Thursday, January 3, 2008

Appreciating Freedom

This column appeared in the Attleboro Sun Chronicle on Saturday, December 29th, 2007.

As we head into 2008, there is something happening that scares me.

No, I’m not talking about the Yankees possibly signing Santana, or Rosie O’Donnell getting another show of her own. I’m talking about the truly scary stuff – like what today’s younger generation is prepared to sacrifice in the name of safety and security.

Increasingly the current administration in Washington has told us we need to sacrifice our individual liberties to ensure our collective security. We must be willing to forgo protections built into our system for the innocent in order to catch and prosecute the guilty.

We are told we must keep the Patriot Act, under which the government can investigate and detain just about anyone for just about any reason. We must accept that our library records may be studied by the government without our knowledge or consent.

There are an increasing number of surveillance cameras in our local school buildings. Police dogs are brought in to search local school lockers just to let the kids know it can happen. Breathalyzers are used indiscriminately at proms.

And yet, there is no great outrage among the younger generation – or the older ones, for that matter.

In this post September 11th world, we have come to accept these things as necessary to provide for our safety and security. Like longer lines at the airport, they are just things we seem to feel we must endure.

But I worry every day, not about what our government is doing to us, but rather what we are allowing it to do. I worry about a growing generation seemingly out of touch with the true meaning of freedom.

Freedom is not the right to live safely or securely. Freedom is the right to live as you choose.

While we all must conform to the basic laws of society in order to function, America has always been the Land of the Free. We are not the Home of the Safe, The Land of the Efficient, or the Home of the Financially Responsible.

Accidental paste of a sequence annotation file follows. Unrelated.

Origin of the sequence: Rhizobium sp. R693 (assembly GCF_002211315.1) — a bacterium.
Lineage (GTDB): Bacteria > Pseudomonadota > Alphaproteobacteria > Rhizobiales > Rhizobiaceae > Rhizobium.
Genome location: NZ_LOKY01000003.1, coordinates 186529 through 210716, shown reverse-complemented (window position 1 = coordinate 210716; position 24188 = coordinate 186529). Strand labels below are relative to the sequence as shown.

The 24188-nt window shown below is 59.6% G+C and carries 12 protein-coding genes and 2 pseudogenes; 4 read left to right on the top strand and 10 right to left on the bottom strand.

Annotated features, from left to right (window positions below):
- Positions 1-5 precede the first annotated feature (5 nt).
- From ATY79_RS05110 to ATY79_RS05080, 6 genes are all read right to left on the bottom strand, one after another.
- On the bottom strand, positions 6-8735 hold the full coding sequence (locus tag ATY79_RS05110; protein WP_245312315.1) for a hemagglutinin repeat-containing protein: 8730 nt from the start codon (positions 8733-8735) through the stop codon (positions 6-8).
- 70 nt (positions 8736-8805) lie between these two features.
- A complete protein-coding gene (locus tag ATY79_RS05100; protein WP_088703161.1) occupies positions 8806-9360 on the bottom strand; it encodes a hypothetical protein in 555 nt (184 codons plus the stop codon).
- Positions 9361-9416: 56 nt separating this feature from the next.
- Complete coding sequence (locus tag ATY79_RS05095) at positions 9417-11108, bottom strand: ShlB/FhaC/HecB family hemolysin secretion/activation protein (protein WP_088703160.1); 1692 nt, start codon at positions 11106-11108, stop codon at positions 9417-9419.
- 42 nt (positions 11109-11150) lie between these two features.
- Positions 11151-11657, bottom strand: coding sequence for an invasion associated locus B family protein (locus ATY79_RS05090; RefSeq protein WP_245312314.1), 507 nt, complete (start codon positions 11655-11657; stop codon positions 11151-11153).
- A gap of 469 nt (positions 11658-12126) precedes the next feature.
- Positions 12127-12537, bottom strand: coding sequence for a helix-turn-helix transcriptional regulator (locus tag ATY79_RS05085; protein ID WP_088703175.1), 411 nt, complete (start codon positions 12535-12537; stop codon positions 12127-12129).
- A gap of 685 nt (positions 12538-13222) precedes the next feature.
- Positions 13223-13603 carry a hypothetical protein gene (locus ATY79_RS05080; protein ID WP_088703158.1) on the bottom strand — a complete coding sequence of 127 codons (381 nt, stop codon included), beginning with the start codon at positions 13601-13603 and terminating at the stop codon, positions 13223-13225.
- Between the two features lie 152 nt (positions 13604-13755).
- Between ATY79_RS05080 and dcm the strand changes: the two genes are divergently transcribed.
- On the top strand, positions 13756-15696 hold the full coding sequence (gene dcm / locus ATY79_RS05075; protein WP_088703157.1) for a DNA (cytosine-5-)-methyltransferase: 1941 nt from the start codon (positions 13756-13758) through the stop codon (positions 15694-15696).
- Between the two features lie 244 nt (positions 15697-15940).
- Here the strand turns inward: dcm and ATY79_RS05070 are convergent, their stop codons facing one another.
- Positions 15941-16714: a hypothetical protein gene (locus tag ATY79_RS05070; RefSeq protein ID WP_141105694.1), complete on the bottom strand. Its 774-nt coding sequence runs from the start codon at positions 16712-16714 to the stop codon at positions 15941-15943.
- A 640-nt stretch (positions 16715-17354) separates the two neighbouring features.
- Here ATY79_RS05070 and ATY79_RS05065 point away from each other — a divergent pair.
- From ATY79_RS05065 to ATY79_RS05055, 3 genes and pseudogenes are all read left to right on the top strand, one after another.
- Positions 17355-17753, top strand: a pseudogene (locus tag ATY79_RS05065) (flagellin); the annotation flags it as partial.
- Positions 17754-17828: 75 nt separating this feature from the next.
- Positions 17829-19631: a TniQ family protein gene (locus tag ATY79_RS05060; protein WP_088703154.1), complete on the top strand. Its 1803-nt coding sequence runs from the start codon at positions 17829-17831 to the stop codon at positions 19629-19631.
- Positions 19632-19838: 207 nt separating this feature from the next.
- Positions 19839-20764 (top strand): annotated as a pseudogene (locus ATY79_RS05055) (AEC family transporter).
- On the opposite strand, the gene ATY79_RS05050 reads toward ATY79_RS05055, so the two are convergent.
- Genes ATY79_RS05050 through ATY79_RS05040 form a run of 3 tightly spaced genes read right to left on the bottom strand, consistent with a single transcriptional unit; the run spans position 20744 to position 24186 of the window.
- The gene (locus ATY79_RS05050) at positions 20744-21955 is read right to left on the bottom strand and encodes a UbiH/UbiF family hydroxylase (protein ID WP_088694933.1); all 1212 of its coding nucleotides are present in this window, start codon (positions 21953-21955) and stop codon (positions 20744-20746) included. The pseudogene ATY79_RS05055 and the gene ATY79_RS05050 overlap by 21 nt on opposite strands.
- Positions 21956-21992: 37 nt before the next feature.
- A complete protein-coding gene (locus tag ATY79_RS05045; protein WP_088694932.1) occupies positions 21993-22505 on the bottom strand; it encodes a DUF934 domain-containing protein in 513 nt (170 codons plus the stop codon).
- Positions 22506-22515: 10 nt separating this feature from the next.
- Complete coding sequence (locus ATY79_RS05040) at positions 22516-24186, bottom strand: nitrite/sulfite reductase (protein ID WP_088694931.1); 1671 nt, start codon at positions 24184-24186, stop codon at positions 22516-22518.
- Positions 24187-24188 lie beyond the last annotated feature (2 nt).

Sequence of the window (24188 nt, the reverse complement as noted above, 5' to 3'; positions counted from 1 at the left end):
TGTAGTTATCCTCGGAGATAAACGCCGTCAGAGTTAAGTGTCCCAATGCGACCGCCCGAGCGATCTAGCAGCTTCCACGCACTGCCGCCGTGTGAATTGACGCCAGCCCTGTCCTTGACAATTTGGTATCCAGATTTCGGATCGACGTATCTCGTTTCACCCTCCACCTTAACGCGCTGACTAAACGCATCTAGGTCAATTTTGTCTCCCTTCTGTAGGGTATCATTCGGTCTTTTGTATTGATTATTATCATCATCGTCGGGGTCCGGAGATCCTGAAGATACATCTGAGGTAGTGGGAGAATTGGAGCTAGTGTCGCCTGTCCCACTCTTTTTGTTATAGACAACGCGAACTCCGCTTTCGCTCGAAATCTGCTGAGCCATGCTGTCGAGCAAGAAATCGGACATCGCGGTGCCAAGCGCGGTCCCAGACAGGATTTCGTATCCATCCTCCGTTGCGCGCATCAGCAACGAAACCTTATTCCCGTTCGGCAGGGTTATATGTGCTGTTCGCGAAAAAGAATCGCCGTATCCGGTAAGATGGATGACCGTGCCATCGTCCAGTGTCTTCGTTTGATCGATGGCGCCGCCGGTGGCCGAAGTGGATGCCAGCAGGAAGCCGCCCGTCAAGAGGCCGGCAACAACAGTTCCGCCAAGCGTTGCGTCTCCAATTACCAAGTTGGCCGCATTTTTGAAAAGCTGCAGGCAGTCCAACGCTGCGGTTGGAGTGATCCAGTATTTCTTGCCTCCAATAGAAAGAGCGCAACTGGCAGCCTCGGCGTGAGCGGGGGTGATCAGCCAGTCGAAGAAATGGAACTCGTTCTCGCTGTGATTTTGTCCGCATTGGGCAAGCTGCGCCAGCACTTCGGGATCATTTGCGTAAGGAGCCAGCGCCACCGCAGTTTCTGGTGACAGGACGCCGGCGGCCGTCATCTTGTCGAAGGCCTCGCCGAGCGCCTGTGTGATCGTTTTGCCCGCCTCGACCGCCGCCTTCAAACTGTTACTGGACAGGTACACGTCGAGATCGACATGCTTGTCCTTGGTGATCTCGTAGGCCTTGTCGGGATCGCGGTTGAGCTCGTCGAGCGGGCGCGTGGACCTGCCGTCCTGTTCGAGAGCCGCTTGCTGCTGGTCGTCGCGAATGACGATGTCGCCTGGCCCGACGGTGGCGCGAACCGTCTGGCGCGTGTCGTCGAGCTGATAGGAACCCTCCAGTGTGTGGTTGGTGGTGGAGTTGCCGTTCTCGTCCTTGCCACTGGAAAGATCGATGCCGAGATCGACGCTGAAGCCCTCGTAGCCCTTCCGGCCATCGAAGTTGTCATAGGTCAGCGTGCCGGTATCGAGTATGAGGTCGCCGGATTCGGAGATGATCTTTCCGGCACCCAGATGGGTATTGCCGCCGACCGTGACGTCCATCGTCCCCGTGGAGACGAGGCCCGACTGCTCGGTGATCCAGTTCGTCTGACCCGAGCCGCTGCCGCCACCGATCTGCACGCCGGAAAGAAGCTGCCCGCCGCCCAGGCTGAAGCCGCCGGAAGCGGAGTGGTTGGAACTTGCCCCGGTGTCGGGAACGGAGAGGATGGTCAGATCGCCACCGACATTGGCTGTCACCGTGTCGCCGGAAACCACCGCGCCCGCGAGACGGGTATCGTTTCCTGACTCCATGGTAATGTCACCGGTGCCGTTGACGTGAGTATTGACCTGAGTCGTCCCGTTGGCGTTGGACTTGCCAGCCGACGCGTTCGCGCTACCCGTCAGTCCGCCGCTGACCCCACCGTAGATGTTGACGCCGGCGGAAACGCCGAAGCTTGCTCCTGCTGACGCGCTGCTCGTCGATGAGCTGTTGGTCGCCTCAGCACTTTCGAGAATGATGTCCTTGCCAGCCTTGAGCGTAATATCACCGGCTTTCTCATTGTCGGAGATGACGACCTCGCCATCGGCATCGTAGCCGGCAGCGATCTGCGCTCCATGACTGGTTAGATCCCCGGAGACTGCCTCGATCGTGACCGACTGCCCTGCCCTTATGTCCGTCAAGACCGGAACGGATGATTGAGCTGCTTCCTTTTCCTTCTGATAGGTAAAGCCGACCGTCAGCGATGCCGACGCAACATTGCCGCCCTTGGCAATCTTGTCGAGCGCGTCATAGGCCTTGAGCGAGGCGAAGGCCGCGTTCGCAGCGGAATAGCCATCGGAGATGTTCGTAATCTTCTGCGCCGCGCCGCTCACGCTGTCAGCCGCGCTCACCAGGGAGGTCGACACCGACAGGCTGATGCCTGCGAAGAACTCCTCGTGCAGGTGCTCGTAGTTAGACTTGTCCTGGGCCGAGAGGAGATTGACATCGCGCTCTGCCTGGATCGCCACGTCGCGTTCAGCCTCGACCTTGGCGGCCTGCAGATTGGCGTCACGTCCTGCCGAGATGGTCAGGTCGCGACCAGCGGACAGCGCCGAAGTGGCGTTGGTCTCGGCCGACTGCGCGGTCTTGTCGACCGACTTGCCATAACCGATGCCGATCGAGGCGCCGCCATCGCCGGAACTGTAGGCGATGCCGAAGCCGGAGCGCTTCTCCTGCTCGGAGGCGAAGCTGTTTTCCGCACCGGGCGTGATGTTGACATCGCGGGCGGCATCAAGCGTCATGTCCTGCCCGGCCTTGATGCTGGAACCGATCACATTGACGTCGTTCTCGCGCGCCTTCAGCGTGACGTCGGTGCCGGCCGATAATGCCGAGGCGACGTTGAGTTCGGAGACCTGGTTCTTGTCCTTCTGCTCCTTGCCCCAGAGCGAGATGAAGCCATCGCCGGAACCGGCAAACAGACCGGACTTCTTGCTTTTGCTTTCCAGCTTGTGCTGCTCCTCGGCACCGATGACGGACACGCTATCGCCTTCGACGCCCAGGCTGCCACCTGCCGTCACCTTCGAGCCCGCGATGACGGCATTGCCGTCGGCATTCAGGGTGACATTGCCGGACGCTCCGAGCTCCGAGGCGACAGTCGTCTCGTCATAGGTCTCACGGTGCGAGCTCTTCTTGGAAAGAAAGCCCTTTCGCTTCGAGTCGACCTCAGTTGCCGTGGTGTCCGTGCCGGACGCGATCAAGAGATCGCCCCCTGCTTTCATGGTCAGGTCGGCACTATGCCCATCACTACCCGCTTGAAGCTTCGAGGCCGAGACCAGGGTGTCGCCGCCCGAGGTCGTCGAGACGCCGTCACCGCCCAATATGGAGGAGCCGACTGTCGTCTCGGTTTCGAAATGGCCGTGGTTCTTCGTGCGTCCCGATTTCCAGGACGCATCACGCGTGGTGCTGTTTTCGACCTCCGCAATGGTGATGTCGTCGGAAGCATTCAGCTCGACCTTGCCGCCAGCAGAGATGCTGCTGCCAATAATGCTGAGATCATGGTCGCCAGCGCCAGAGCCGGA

The government does not – or at least did not – track our whereabouts at all times. Unlike other countries we have no state-sponsored religion. Morality is something to be interpreted here, where in other countries it is simply enforced.

Keeping track of our enemies, as well as those we think could become our enemies, is much tougher here than in the rest of the world. That damn concept of “freedom” keeps getting in the way.

Now, I am not na├»ve enough to believe things don’t have to change as the world around us changes. Security is certainly a necessity. Freedom is great, but a free individual who is murdered does not get to enjoy it for long.

Still, I worry about what our younger generation locally believes is their role in this world of ours today.

I know when I was growing up, we questioned everything. We not only pushed existing beliefs in areas such as science, we also questioned the rules surrounding us as a nation.

Maybe I’m just getting old and crabby, but I see less of that today. I see young adults who think it is no big deal for the government to check their library records. After all, if you have nothing to hide, why should it bother you, right?

Wrong. It should bother you, it should make you angry, and it should scare the living you-know-what out of you.

You can call all this the wild rantings of an aging liberal (as my kids do), but I disagree. If we have gotten to the point where defending freedom and liberty is a political position, we are already in more trouble than we think.

In 1776 Benjamin Franklin told the Continental Congress “They who would give up an essential liberty for temporary security deserve neither liberty or security.”

Old Ben was right on the mark then, and remains correct today. I’m just hoping today’s younger generation pays him more heed than the older ones are currently doing.

Bill Gouveia is a local columnist who, contrary to popular belief, did not know Benjamin Franklin personally. He can be reached at

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